It’s rare that money jingles in our pocket or gets hidden between the mattresses for a rainy day. The way you grew up—and the tangible presence of money—isn’t the same experience for your 21st century cyber kid.
As digital natives, our kids have grown up with an entirely different view of money: Money is plastic, money is Pay Pal, and money is an invisible monthly charge that automatically comes out of mom or dad’s account.
Not only is their understanding of the value of a dollar askew, their vulnerability to treating it casually online—and being victimized by scams and identity theft—is a real risk.
The Internet Crime Complaint Center (IC3), a joint venture of the FBI and the National White Collar Crime Center, in 2007 found:
- Online auction fraud was the most reported type of fraud and accounted for 44.9% of consumers’ complaints
- Non-delivered merchandise and/or payment made up 19.0% of complaints
- Check fraud represented 4.9% of complaints
- About 70% of the fraud victims were scammed through www (e.g. online auctions)
- About 30% of the victims were scammed by emails (phishing)
Raising cyber savvy, money conscious kids is possible with some extra knowledge and consistency.
Three things to keep in mind on the parenting front: First, keep communication open and get overly insistent (borderline annoying) in teaching your kids to be protective in giving out personal information when making purchases online. Second, to reinforce the value of money (physically), require that your kids earn the money to pay you back in cash for online transactions that you okay on your credit card. Have them physically count the cash back to you and understand what it takes to earn $10. Third, sit with your child and run through several transactions. Coach them along the way. And fourth, have clear consequences in place if your child or teen abuses your credit card or doesn’t follow the privacy guidelines you’ve put in place.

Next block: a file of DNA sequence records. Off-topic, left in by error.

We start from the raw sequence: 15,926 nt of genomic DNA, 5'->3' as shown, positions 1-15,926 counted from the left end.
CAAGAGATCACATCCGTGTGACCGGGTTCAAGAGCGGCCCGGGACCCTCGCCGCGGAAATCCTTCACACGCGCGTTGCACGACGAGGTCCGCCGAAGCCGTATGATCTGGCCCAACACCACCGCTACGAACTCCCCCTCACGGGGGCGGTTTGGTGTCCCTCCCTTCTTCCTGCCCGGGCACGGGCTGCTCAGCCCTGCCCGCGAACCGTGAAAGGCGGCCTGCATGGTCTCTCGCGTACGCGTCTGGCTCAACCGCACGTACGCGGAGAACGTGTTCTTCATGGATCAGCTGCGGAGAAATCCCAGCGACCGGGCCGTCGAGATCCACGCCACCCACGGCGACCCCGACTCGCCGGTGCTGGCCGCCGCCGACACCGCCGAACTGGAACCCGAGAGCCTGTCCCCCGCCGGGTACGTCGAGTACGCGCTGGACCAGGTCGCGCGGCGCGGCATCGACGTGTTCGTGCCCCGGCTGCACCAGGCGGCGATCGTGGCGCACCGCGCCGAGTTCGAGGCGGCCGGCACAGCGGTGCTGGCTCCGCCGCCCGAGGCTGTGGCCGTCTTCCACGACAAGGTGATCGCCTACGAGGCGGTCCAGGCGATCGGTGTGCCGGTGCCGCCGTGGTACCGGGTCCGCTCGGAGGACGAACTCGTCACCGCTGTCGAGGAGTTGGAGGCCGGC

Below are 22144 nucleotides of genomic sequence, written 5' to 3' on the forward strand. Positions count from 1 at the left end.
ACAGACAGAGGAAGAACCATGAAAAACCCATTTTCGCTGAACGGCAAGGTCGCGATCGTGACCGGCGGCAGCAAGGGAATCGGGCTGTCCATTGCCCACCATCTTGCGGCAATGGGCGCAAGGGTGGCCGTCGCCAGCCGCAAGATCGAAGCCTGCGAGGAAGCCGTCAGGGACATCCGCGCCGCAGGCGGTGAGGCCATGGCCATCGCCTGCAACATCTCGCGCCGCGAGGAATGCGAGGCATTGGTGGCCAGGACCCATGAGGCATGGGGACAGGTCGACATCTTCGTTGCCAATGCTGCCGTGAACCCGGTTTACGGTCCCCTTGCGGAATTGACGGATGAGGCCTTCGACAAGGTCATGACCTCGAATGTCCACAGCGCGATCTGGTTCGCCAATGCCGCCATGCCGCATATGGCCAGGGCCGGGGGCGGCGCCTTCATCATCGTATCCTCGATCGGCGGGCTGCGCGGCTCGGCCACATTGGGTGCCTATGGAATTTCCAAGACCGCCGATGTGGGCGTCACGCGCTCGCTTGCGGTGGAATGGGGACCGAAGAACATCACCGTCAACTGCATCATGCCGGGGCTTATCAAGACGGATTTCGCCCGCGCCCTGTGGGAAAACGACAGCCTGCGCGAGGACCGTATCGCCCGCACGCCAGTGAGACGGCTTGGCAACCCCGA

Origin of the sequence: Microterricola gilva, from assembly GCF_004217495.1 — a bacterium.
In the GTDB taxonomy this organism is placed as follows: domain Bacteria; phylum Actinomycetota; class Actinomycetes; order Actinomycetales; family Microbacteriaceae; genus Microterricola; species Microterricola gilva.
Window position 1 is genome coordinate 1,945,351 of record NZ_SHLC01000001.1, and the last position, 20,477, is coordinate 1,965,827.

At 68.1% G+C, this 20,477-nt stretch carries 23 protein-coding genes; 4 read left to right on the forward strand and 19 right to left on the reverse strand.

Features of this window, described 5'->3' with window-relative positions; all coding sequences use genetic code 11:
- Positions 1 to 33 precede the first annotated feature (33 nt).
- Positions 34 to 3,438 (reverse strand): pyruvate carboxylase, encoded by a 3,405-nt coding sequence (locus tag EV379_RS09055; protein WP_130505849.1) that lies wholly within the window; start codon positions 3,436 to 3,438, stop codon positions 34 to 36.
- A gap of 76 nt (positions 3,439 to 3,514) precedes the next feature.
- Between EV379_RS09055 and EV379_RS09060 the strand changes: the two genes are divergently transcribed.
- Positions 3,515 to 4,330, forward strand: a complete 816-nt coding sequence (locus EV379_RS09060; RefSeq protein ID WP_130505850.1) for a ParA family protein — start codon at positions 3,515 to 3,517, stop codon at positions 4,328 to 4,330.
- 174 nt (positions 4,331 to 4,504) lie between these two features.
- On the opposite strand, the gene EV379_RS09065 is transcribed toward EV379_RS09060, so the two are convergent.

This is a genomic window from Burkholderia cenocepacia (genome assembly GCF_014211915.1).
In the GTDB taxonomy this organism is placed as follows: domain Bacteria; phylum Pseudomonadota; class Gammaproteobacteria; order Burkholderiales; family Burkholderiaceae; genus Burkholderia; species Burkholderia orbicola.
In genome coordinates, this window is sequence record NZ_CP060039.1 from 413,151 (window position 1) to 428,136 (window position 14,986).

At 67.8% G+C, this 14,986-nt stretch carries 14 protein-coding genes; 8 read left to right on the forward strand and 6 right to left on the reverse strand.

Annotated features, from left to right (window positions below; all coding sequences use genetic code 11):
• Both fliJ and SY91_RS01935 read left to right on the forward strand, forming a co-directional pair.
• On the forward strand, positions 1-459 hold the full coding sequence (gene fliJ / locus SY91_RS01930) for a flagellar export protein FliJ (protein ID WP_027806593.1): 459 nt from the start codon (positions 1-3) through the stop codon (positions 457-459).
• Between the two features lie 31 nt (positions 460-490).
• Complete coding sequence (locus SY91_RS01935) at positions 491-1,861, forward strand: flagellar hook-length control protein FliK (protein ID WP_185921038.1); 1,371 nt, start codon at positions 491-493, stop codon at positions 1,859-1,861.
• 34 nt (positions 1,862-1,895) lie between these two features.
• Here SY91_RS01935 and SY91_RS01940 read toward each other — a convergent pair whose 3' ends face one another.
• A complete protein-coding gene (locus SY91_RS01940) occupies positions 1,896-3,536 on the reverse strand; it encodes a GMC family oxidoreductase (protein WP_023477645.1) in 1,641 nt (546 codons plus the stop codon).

Here are tips on how to safely shop online:*
- Check out the vendor. Verify vendor legitimacy by checking physical addresses of shops and vendors when purchasing.
- Keep credit card info guarded. Teach your kids not to give out credit card information in “exchange” for some cool offer or a discount.
- Secure your browser. Be sure your browser is secure and has the most up-to-date encryption capabilities by using the latest version available from the manufacturer.
- Avoid public wifi. Don’t assume that public “hot spots” are secure. Unless you can verify that a hot spot has strong security measures in place, you shouldn’t send sensitive information like your credit card number over that network.
- Avoid “free” offers. Teach your kids to avoid free screen savers, e-cards, or other seasonal downloads that could carry dangerous viruses. Keep your anti-virus and anti-spyware software current along with your firewall.
- Know how to file a complaint for suspected fraud with the Federal Trade Commission.
*Source: Federal Trade Commission